Measurements of surface waves have been made intermittently from 1953 to 1975 at Ocean Weather Stations India (59°N 19°W) and Juliett (52°30'N 20°W) using Ship-borne Wave Recorders. Measurements made during the first decade of the project were analysed, and published in the late 1960s measurements made in the second decade have been analysed and the results are published in this report; they may be taken as representative of wave conditions existing over a typical year, divided into the four seasons. Estimates of extreme heights having various return periods are also made.

There are significant increases in wave height deduced from these analyses compared with those in the previous studies; they were more severe in the 1970s than in the 1960s all conceivable sources of error have been investigated to try to understand the reasons for the differences, but none of any significance has been found.

It therefore seems necessary to accept that wave conditions can be more severe than had previously been believed.

Because of space limitations, the figures cannot be presented here, but will be available in a report from the Institute of Oceanographic Sciences.

Background to Surface Wave Measurements at Ocean Weather Stations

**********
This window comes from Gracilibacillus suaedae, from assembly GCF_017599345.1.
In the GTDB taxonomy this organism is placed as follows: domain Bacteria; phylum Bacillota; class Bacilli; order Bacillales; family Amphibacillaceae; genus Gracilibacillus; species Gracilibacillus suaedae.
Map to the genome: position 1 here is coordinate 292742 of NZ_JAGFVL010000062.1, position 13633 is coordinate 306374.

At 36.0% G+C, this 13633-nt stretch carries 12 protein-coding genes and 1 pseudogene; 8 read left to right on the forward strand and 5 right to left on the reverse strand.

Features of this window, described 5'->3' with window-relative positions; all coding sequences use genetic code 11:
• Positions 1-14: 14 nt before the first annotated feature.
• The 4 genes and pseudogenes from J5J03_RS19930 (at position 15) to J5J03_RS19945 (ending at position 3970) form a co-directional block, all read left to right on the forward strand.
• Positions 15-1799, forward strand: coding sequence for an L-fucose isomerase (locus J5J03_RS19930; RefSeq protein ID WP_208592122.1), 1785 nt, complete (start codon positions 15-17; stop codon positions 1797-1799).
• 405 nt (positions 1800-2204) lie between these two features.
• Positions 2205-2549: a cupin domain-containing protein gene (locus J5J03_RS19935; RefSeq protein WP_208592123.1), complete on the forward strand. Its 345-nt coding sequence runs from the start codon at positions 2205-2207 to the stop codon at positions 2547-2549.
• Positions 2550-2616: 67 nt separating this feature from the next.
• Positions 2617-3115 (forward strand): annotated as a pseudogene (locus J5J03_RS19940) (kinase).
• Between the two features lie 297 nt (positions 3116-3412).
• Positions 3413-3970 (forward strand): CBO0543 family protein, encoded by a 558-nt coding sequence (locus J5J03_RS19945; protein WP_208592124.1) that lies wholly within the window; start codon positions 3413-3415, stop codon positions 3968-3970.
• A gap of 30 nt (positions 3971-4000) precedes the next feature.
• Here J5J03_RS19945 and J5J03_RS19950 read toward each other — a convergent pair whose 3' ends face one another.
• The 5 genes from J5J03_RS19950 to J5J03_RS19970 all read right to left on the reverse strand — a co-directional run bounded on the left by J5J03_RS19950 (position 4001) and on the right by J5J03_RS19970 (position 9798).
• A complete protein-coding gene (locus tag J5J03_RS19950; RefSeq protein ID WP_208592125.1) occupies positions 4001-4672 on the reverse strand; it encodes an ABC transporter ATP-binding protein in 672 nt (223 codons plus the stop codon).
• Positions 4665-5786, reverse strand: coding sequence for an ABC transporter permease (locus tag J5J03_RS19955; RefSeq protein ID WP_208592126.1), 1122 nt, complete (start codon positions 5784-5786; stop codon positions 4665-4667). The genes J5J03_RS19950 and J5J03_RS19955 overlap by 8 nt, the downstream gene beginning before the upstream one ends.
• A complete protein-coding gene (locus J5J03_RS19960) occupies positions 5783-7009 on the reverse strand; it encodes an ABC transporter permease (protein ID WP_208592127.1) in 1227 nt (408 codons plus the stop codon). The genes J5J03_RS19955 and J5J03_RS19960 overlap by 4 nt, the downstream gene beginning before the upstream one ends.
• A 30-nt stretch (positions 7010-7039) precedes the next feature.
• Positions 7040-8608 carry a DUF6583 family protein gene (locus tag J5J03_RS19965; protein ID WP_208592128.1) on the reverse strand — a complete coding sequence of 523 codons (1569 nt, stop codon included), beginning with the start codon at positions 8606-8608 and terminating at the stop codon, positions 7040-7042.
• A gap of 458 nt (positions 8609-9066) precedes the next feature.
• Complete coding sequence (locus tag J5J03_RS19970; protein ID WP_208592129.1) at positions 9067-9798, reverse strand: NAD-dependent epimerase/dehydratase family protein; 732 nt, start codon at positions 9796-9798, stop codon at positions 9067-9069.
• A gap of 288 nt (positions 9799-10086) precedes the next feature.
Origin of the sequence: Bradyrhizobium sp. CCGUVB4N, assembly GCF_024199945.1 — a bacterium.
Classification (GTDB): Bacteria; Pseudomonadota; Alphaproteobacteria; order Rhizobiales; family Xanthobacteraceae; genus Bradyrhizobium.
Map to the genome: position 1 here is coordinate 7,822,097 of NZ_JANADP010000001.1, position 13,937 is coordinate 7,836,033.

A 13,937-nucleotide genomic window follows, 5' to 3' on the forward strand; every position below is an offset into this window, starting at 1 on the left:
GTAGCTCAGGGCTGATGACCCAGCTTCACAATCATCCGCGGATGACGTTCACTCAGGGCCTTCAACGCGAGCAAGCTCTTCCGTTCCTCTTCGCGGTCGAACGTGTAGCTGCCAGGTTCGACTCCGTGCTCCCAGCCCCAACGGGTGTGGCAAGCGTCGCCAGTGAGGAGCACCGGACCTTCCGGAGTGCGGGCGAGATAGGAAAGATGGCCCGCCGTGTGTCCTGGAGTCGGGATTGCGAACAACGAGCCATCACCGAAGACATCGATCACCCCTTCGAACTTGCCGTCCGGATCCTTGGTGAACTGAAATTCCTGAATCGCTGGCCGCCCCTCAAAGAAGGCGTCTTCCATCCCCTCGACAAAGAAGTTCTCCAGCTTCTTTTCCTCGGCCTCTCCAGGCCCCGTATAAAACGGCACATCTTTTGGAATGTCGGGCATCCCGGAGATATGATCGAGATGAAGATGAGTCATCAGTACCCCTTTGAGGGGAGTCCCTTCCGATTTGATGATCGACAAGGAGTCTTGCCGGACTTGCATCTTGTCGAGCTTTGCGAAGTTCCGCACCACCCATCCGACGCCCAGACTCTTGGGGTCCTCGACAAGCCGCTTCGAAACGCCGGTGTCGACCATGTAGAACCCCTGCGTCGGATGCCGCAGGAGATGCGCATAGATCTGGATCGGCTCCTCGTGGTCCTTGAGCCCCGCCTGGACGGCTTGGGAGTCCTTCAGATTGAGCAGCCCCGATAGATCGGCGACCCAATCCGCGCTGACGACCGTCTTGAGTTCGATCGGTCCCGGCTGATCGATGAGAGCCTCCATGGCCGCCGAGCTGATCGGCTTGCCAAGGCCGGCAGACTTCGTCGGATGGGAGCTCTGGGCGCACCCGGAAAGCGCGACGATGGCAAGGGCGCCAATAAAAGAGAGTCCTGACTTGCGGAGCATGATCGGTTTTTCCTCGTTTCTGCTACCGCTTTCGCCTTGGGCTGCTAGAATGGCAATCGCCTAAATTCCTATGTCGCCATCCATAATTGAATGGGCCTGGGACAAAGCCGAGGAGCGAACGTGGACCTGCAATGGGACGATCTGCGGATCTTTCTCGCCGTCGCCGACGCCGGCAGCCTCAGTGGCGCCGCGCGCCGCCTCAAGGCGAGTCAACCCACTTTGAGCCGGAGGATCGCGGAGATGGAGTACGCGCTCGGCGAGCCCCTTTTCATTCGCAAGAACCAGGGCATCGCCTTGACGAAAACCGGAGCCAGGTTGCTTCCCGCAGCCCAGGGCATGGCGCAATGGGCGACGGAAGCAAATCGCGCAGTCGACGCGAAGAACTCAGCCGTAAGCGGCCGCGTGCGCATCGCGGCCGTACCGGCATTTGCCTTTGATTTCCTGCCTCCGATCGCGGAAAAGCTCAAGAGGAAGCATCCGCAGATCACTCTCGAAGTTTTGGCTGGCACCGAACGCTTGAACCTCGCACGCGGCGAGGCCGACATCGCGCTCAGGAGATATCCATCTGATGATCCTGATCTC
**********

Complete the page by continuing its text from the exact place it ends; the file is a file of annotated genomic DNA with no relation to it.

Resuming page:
Measurements started in 1953, using a Ship-borne Wave Recorder (Tucker, 1956) mounted on OWS Weather Explorer (formerly a Flower Class Corvette), one of the four British vessels in service at that time. They occupied four stations, Alpha, India, Juliett and Kilo in rotation with Dutch and French ships. Because of this sparse occupation level by a wave-recorder-carrying vessel, it was not possible to obtain a continuum of records. Indeed, it took many years before the ships had been on station long enough to accumulate sufficient records to produce an acceptable number for every calendar month, from any one station, to allow wave climate data to be published; this stipulation was made to allow a uniform representation throughout the year. The situation is exacerbated by the fact that the recorded wave period is apparently altered by an incalculable amount when the vessel itself moves relative to the water if the sea waves were all to come from one know direction and the speed and direction of the vessel were known, there would be no problem, but when wave energy comes from a range of directions, as is always the case, and the vessel has to move to keep station, the apparent period, and to a lesser extent the height, is irretrievably modified. The acceptable criteria in these analyses were that the vessels were within about 20 nm of their normal positions and that the station-keeping speed was 2 knots or less; this latter one makes only 10% modification to the lowest period waves, about 4 s, considered, and proportionately less to longer-period waves. In addition, electronic devices have been known to fail or lose their calibrations, and when any doubt at all existed, a recording was deemed to be unusable for this purpose. The mean depths were 2000 m at India and 300m at Juliett.

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